What does that mean? A production Victoria, produced in Nov of 1931 would have had the new style radiator shell. And until Feb 1931 the standard model cars continued to use the 1930 style radiator shell with the Blue Oval (not the stainless steel one used on the deluxe cars). And for Feb – Mar the standard cars (not the Victoria) could have either the earlier commonly considered 1930 radiator shell or the newer style with the painted insert at the top. (All that is discussed on page 49 of “The Model A Ford as Henry Built It.” )
On page 50 it states the one piece splash apron went into production in Sep 1930. The two piece splash apron that was spot welded to the front fender was continued on the AA trucks. How much overlap when both were still used on the cars? Ref: https://www.mafca.com/whatyear.html as stated earlier in the posting: “Another difference between 1930 and 1931 vehicles are the running board splash aprons. The 1930 vehicles used a two-piece splash apron. The main piece was integral with the running board, and the small front section was bolted to this assembly. The 1931 vehicles used a separate, one-piece splash apron that bolted to the running boards. However, the transition period commenced in October 1930 and continued to year end.
Click Here for a photo comparing the 1930-31 fender/running boards.”
So Mike, we can have two styles of Model A Fords produced in Nov 1930. The Victoria with the painted insert radiator shell and the bulk of the other cars having the all stainless radiator shell at the top. [Note – I do not know how many other deluxe models they were producing in Nov 1930 – just that it said deluxe models got the radiator shell with the painted insert.] So were they both 1930 model year cars? Or were they both 1931 model year cars? Or was the one with the deluxe radiator shell a 1931 model year and the other a 1930 model year? I would guess that the joint MAFCA & MARC Judging Guidelines would address that. They are available for $25 from the clubs see: https://mafca.com/cart/index.php?productID=115 and yes it includes the recent Revision 3. Or they may have taken the less controversial approach and just said – what year and month was the car produced? For that calendar year time frame these are the items you would typically see during normal production. [Note for a 1928-1929 the assembly date was stamped on the gasoline tank.]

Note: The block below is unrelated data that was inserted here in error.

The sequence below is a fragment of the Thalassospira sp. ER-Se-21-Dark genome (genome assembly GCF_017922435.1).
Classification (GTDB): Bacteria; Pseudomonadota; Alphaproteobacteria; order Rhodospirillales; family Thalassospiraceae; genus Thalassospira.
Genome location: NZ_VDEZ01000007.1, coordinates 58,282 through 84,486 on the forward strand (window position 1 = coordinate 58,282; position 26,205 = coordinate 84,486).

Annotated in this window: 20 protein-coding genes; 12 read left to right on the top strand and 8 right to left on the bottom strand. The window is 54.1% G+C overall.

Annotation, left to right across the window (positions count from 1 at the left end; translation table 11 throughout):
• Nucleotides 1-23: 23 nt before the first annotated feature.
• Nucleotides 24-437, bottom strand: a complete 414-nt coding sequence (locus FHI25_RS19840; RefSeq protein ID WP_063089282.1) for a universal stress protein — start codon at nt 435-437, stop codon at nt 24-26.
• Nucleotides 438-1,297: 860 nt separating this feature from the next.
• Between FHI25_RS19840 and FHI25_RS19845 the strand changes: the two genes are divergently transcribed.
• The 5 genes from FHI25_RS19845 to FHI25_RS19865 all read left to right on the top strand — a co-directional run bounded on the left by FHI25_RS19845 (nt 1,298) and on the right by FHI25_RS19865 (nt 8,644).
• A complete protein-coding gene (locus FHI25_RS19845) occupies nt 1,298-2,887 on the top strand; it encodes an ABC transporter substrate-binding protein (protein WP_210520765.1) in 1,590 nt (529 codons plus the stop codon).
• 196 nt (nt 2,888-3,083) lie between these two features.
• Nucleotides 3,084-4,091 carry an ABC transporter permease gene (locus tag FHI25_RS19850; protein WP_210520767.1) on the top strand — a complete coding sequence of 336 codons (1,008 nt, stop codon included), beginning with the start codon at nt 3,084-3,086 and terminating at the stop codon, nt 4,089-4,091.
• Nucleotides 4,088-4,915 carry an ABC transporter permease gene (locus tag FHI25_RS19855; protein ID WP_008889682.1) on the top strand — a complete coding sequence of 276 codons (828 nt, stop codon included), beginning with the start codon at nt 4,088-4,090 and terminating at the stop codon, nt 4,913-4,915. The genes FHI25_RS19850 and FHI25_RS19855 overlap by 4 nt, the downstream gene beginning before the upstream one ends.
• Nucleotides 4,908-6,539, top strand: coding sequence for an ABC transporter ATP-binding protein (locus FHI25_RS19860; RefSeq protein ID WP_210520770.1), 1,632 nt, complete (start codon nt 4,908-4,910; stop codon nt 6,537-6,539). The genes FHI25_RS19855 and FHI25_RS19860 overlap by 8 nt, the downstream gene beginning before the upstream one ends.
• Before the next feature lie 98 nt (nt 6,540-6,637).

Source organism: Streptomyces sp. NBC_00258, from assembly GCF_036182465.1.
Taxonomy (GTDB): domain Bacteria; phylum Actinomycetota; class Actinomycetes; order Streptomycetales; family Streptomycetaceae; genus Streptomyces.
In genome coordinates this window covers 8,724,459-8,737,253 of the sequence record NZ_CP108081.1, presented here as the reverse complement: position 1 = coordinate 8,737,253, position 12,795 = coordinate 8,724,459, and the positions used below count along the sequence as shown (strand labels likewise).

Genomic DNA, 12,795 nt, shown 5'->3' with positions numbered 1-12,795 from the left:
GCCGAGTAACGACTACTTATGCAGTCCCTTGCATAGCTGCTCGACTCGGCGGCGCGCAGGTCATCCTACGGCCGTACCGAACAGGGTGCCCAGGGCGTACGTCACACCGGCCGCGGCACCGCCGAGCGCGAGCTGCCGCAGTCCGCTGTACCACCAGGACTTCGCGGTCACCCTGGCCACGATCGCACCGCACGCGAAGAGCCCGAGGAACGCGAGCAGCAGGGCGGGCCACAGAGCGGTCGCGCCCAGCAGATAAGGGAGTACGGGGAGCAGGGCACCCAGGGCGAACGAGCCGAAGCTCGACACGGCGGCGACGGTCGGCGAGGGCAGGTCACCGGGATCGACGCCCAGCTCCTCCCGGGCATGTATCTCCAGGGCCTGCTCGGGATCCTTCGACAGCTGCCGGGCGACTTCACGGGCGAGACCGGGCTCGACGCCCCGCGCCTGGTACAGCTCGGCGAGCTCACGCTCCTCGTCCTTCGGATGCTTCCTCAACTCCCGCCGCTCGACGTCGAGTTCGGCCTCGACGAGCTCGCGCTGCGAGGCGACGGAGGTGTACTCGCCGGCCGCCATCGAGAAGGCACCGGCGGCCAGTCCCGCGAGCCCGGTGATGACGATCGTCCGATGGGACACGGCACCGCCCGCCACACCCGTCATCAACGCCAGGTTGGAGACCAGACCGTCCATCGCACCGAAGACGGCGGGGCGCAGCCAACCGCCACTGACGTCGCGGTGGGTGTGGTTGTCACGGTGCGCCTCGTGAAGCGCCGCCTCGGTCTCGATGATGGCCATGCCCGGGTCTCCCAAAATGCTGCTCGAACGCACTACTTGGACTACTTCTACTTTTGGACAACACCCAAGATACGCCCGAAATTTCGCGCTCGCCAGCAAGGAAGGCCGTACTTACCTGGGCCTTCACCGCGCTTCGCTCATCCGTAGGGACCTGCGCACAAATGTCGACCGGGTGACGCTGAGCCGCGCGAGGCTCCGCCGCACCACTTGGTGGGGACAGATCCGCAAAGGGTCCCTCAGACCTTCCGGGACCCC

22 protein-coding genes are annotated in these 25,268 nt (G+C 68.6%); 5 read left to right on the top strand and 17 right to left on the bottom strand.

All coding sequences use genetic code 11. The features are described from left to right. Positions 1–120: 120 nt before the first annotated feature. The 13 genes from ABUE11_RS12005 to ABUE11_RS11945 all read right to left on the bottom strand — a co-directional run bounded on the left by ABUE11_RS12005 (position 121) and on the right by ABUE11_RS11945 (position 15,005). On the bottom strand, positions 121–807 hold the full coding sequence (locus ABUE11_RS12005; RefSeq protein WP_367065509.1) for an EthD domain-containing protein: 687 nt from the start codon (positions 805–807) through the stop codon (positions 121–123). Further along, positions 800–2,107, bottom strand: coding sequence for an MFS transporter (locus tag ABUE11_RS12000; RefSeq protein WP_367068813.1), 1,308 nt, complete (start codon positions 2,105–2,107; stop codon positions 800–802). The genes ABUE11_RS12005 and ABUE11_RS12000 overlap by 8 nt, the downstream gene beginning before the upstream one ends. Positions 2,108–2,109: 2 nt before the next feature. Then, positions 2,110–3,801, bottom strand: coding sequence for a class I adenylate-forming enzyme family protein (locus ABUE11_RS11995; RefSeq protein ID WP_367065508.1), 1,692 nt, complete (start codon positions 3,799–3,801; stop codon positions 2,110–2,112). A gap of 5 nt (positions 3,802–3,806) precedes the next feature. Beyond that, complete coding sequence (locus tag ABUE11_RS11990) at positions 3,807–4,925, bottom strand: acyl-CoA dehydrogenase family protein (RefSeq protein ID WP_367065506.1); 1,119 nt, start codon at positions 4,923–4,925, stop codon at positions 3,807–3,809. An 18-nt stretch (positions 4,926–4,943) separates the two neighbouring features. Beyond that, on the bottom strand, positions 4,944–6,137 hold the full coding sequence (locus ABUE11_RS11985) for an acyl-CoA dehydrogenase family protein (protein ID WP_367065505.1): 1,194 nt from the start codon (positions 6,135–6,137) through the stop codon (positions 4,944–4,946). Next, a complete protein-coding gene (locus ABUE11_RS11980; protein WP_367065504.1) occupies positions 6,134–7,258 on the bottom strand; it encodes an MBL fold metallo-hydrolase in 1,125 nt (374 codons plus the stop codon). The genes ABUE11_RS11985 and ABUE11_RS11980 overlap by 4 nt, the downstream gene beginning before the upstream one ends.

The nearest Model A club may have a copy that you could look at?
Note while looking for information about the Victoria cars I came across a closed e-bay listing about a Model A Ford with the German coach built body. (No, I’m not going to ask what model year). The short version is located at: http://www.ebay.com/blogs/stories/rare-1931-ford-model-victoria and the expired listing is located at: http://www.ebay.com/itm/Ford-Model-A-Victoria-/301149329931 and has a number of nice photos of that car. One of the photos I liked best of that car is shown below:
And if anyone can answer Mike's question that would be appreciated. Or if it is not answered by Christmas, maybe Santa can bring me a copy of the Model A Judging Guidelines.
Hap l9l5 cut off
Yes, Timothy, but as you know, that photo is of a prototype Victoria Coupe, as this body style was called until sometime in 1931. Then it became simply the "Victoria". Even though this is a Model T website, the door has been opened to the Model A world with the original poster's question about Victorias. For those readers on this Tin Lizzy website who may not know it, Timothy Kelly is SUPER well-versed in Model A's, too, especially the rarer ones like Town Cars and Station Wagons. I'm sure his reply would have been more complete, had this been a Model A website. I'll go for the low hanging fruit from here.